Skirt Twist

Skirt Twist

With this weeks post of the pattern solution and detail, I must apologise for the delay in posting.  It turns out my original pattern shape was not entirely accurate.  As I prepared this post I realised that the pattern shape would not necessarily achieve the fit I had sketched in the design drawing.  This is not an uncommon problem when translating design drawings to actual patterns, which is why we often have to sample a couple of times to perfect the fit.
If you’d like to learn my method for creating Twist Drape Patterns I have a detailed worksheet for making Jersey Twist Patterns. For just a few dollars you’ll get the same training you’d get if you came to the workshop in my studio.
So back to the pattern table to finesse the shape of the pattern.  I reworked the pattern plan with the following changes –  a greater angle on the front wrap, a lift in the CF skirt length and more tapering on the side seams towards the hem.
The pattern plan below shows the re-worked style lines to begin this pattern.  I’m using my basic skirt block, a size smaller, so I have no garment ease and can use two-way stretch jersey.  If you don’t already have your own skirt block you’ll my my Skirt Block here, in Sizes 6-22.
There is a worksheet on the website (not too many dollars) with full instructions to draft your own Skirt Block.
Begin by tracing your skirt block onto pattern paper, as a full front skirt block for the asymmetric design, and a half back skirt block:
  1. The side seams have been tapered to hug closer to the body.
  2. The front hemline has been lifted on the CF to achieve the lift you see in the front of the design sketch.
  3. The wrap/twist feature in the front is located 4-5cm past the CF line and connected back to the lowered waistline.
  4. Mark the front edge of the wrap feature angled back towards the middle of the left side skirt.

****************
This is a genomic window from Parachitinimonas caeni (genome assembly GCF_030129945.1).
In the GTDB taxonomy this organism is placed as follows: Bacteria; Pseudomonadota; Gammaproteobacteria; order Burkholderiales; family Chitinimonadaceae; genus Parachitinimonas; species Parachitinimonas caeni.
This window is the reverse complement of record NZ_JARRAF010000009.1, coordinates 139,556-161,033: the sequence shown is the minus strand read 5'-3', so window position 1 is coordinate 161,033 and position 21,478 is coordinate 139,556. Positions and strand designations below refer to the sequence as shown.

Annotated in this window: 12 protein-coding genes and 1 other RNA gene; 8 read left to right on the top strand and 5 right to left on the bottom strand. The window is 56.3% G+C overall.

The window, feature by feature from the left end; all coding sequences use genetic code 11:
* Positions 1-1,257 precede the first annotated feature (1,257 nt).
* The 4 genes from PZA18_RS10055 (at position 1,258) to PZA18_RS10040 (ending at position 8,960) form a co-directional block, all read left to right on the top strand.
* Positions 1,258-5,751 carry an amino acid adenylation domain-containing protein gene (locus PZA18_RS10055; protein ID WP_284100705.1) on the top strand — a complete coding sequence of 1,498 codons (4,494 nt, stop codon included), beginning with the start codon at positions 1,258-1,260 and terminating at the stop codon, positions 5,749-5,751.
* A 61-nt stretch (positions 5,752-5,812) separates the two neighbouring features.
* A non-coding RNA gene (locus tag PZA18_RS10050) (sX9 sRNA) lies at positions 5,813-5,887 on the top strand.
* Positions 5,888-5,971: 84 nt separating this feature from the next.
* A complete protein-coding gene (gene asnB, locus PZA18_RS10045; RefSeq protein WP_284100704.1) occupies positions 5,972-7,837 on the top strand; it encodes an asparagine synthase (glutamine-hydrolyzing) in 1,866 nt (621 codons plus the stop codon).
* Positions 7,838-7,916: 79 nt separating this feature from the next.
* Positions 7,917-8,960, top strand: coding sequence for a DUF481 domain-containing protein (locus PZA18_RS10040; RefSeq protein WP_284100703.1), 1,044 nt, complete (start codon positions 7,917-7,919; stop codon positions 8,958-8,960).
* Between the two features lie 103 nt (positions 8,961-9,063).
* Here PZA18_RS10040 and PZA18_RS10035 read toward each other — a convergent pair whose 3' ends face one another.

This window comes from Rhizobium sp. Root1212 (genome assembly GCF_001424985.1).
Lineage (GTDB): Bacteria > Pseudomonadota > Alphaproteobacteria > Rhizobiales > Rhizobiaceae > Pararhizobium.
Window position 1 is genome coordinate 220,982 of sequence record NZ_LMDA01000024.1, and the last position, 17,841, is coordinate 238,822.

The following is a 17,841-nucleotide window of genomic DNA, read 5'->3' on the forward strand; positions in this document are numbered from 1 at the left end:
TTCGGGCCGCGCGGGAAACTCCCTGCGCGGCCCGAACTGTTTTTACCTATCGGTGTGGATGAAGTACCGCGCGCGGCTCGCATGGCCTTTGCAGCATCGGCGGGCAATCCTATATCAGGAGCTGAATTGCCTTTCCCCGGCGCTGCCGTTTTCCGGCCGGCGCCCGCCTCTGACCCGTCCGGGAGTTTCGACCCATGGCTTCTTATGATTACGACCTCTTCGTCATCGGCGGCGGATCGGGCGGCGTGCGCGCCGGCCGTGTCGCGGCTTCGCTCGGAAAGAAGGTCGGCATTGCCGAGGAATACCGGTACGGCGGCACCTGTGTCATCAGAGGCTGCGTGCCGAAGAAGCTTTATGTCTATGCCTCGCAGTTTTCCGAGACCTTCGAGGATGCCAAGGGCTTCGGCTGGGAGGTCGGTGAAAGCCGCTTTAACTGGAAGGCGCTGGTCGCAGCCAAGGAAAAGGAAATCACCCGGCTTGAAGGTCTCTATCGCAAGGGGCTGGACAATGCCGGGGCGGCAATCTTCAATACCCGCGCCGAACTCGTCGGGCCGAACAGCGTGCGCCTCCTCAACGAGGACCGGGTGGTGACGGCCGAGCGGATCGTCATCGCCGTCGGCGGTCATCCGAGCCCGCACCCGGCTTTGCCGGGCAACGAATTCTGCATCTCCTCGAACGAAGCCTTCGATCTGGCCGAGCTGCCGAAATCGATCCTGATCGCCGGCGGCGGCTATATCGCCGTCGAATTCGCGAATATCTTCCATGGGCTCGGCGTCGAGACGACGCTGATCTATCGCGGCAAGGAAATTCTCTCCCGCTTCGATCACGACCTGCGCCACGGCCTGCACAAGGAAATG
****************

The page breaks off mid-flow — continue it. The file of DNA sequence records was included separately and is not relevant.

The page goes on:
5. I have marked the waistband at approx. 7cm wide at the side seams and through to the CB.
  6. The intention is to open up the front edge if that wrap to include extra fabric for the twist and drape.
  7. Then to add the front and back waistbands to the top of this wrap line.
The pattern shape below is the final version of the pattern piece with the original skirt block marked with a dashed line.  The back dart allowance is eased into the folded waistband.  The side seam shaping can either be turned into a dart or eased into the waistband.  That will all depend on the fabric and the skill of the machinist with darts.
The front and back waistband have been laid along the fold line coming out of the front wrap feature.  No extra fabric has been added to the back waistband but the front waistband has been opened up to match through to the extra fabric in the twist feature in the front of the skirt.
The image below is the comparison of both pattern shapes to demonstrate the subtle difference.  The red lines are the first pattern shape from the Saturday morning puzzle and the black lines are the final pattern shape.  The most noticeable differences are the increased angle on the front fold line into the drape, an increase in the amount of fabric and shaping over the back seat area of the skirt and a shorted CF length.
Even at this stage there is more testing and proving to be done before this design is fully realised.  Let us know if you have any questions about this #PatternPuzzle or any of the others featured on this blog.  We would love to hear from anyone who has a #PatternPuzzle they would like featured by Studio Faro.
When you share this post, leave a comment or let us know so we can drop by and say hello. 🙂
Anita McAdam
enquiries@studiofaro.com
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